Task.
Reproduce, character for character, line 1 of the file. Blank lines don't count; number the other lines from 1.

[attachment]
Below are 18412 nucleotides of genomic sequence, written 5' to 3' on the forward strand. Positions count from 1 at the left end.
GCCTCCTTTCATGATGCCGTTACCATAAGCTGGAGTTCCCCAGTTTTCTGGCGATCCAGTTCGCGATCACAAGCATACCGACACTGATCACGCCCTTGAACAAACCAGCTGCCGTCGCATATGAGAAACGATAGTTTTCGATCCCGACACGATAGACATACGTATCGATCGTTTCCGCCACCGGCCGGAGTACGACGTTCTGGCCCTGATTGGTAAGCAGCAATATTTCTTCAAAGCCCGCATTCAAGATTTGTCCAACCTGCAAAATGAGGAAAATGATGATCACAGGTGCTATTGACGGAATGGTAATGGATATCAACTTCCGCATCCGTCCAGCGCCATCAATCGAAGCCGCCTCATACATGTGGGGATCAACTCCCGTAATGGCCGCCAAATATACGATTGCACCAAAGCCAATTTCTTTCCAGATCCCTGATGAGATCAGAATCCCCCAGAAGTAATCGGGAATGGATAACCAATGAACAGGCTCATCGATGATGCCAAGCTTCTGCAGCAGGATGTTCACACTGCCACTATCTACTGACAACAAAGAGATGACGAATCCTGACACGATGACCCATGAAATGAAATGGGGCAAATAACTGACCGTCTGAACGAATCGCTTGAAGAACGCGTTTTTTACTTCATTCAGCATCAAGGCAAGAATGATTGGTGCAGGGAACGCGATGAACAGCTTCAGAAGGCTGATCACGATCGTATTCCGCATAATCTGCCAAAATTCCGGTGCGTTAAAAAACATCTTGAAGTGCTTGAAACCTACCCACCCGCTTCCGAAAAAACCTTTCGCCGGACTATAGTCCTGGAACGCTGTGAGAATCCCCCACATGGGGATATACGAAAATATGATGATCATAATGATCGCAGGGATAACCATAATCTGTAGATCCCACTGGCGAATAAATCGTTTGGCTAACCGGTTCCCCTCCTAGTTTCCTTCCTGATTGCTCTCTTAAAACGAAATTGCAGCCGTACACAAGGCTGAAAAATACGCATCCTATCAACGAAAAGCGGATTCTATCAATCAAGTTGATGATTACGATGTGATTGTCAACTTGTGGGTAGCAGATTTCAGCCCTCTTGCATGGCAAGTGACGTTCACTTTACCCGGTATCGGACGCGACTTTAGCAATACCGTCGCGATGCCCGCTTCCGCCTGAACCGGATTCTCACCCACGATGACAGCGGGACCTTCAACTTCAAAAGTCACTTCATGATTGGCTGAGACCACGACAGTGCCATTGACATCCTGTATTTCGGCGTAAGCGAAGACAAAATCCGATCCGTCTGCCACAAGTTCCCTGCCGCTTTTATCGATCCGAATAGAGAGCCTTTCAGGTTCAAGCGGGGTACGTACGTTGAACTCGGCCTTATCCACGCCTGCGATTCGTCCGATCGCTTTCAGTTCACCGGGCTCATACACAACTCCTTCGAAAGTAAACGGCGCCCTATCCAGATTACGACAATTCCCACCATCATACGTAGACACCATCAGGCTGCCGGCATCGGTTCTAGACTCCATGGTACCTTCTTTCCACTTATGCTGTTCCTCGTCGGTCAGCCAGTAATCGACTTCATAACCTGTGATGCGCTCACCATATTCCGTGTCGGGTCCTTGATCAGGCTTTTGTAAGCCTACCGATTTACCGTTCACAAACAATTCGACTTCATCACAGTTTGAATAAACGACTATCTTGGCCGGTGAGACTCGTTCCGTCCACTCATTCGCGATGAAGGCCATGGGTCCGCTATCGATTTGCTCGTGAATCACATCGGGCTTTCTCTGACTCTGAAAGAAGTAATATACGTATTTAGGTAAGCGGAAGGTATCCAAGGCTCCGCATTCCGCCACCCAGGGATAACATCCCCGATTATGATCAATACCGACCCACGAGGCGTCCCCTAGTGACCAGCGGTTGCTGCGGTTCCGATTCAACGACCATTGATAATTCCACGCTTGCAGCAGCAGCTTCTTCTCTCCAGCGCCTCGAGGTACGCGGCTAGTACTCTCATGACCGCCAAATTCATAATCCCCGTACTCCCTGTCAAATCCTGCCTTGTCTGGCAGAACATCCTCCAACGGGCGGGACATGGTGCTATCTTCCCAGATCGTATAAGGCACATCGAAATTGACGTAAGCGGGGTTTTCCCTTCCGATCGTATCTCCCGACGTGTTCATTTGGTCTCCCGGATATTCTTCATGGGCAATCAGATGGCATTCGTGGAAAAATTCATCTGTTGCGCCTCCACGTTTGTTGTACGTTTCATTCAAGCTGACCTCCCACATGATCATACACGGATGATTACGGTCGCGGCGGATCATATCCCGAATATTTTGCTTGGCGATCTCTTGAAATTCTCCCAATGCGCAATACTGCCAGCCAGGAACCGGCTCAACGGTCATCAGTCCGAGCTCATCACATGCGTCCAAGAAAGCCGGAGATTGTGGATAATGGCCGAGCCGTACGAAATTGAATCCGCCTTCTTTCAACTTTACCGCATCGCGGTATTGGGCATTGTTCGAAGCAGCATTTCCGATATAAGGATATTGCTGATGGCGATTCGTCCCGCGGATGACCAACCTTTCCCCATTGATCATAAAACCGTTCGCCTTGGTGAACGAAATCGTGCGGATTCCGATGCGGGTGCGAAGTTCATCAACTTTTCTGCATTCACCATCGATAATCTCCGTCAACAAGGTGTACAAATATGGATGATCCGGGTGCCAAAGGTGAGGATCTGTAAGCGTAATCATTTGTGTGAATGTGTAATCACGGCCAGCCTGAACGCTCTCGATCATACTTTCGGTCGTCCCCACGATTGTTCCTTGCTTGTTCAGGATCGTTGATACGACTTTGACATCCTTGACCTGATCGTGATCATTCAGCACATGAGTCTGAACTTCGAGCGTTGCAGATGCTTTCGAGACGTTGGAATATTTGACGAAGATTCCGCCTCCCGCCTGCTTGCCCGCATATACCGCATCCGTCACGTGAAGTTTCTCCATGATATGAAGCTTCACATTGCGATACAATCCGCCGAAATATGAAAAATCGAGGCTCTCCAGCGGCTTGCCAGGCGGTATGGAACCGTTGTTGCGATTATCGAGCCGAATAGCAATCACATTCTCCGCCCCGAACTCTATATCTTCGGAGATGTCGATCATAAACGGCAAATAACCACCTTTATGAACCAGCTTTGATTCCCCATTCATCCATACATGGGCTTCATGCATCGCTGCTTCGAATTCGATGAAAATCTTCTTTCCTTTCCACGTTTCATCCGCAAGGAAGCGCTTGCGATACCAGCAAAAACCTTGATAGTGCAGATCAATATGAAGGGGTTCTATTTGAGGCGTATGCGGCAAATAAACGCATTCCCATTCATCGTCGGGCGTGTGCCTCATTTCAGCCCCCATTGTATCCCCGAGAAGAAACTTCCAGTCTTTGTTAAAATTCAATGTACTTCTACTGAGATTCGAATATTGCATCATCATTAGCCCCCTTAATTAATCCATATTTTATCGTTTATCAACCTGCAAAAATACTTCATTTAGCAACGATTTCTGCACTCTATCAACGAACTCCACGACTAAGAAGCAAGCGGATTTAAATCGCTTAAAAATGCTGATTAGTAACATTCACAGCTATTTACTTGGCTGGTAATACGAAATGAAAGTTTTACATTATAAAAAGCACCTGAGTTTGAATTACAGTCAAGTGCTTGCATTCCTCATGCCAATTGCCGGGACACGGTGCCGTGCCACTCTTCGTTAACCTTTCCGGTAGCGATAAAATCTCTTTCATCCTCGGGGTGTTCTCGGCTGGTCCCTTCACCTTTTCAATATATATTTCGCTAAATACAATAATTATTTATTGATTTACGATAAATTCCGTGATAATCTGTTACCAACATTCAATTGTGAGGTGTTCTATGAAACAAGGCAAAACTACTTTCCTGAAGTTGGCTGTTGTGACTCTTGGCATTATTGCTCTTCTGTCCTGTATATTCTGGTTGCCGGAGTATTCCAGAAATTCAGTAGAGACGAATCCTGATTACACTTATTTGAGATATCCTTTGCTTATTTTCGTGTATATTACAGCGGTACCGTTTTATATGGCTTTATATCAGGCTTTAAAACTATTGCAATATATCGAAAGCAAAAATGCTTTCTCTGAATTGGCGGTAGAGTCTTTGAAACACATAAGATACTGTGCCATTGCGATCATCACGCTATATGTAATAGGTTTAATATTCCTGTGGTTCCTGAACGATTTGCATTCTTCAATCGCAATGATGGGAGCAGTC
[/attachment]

Below are 18412 nucleotides of genomic sequence, written 5' to 3' on the forward strand. Positions count from 1 at the left end.